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  1. #1
    Join Date
    Jan 2011
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    27

    Default Another asbestos question

    What if I left the space heater pipe in? If it was asbestos would that be a safe route? Or would the pipe eventually rust and cause problems? My thought was tear out the walls around it to open the space up, then enclose it with wood or brick and make it a column type post. Wondering if that would be safer or if the asbestos would still be a danger being in the house. What about it getting into the soil under the house where the pipe runs downward? Really don't know much on this subject so any info would be helpful.
    Thanks!

  2. #2
    Join Date
    Aug 2007
    Location
    Maryland
    Posts
    1,160

    Default Re: Another asbestos question

    Do you see a possible asbestos looking product? In heating it was used as insulation. It is usually whitish, woven like fabric or fluffy with a plaster covering, sometimes like corrugated cardboard. If you see something that you suspect, get it tested. Then deal with it based on the type it is.
    It may be abandoned and encapsulated in place or abated(removed). Look ****** for picture and better descriptions of what it looks like.

  3. #3
    Join Date
    Jan 2009
    Location
    Needham, MA
    Posts
    559

    Default Re: Another asbestos question

    i don't know what state you're in but in mass, if you have asbestos you don't have to do anything if you don't touch it. it's harmless if it's left alone. the ony thing to consider is that if it's in an accessible place, chances are that someone will bump it. grab it, hang something on it or disturb it in any way. that's where the danger is. so if you build something around it or if it's in a place where no one should bother it, then you don't have to do anything about it.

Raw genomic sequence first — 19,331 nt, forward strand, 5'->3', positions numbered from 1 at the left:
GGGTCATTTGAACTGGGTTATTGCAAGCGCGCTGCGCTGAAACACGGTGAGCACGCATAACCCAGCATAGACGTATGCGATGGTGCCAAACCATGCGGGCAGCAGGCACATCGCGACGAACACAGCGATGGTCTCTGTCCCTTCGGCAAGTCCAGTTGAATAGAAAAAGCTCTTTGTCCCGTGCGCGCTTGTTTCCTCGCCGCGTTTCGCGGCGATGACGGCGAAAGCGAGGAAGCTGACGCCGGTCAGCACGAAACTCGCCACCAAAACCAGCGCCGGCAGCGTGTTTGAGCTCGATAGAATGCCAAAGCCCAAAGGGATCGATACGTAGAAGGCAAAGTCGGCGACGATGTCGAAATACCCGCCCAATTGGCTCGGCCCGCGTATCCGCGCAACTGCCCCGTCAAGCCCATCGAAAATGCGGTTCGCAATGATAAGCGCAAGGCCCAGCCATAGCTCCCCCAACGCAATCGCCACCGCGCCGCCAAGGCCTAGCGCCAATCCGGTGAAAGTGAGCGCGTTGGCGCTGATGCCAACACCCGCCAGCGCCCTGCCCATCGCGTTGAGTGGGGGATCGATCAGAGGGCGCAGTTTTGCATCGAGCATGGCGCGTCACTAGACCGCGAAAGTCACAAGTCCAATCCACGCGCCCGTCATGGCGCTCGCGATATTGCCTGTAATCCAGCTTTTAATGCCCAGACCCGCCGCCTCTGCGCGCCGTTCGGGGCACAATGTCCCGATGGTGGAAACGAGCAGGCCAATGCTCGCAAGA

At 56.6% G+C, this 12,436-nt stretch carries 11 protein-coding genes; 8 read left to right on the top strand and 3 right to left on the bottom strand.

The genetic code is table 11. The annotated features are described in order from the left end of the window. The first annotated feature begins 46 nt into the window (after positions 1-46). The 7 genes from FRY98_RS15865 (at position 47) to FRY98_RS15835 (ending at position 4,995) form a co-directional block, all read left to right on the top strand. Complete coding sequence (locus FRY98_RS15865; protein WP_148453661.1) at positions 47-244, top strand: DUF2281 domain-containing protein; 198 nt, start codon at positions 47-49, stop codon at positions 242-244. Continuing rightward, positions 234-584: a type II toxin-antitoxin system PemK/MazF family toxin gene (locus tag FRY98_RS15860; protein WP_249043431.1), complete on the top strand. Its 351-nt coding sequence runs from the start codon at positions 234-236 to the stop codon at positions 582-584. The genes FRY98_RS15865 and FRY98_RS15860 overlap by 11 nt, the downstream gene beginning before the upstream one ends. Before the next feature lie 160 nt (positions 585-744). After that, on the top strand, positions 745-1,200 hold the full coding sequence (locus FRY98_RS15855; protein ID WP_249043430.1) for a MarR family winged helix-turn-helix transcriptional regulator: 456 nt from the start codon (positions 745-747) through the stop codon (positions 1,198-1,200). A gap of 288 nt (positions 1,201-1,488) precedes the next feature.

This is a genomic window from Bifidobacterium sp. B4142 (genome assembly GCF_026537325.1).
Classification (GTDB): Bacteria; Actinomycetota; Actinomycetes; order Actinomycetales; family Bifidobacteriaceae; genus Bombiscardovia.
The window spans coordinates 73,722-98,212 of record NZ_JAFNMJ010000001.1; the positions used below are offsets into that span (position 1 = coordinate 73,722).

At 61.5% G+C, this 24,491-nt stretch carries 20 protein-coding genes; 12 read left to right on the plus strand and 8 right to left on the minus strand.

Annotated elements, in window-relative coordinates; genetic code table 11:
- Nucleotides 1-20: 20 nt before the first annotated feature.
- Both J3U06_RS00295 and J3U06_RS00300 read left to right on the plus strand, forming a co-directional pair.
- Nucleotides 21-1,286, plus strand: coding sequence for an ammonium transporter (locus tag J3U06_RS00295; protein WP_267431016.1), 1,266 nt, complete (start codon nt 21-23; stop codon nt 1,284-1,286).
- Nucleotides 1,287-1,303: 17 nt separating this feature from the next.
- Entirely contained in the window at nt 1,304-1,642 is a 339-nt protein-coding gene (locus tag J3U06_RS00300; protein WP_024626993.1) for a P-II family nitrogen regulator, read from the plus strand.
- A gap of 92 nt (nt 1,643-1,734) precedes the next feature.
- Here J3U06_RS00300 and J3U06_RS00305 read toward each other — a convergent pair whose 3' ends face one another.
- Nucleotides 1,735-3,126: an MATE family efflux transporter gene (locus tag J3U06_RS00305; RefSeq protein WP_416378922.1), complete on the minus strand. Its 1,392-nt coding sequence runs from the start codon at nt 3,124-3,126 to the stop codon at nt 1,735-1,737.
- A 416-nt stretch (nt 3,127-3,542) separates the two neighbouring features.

4. #4
    Join Date
    Jan 2011
    Posts
    27

    Default Re: Another asbestos question

    Quote Originally Posted by ed21 View Post
    Do you see a possible asbestos looking product? In heating it was used as insulation. It is usually whitish, woven like fabric or fluffy with a plaster covering, sometimes like corrugated cardboard. If you see something that you suspect, get it tested. Then deal with it based on the type it is.
    It may be abandoned and encapsulated in place or abated(removed). Look ****** for picture and better descriptions of what it looks like.
    Took your advice and did some searches on it. Wish I had done it before tearing out part of the wall around it. It's possible I bumped the pipe. I was thinking it was all intact but after getting part of the wall off I found it had holes in it that someone had tried to duct tape shut. I may have caused some dust. I worked for about 4 hours after doing it then left and came home and showered. Hope I didn't bring it with me. I read that it hangs in the air for hours, sometimes days and that amatuer removal can cause contamination of other buildings as well as it can be carried out on shoes and clothes. I'm going to highly recommend to the owner to have it removed by a licensed professional. I also read that if he tries to resell after an amatuer removal there could be legal issues. I'm not going back to work on it til it is professionally removed since I don't want to contaminate my own house. Hopefully he will have the professionals come in anyway, as his house backs up to mine and if he tears it out and hauls it, it definitely is going to get airborne and affect my property too. I was surprised that the cost was fairly low. We have one asbestos removal guy in this area and he said $500 min. to remove and dispose. That's really not that bad for removing such dangerous material.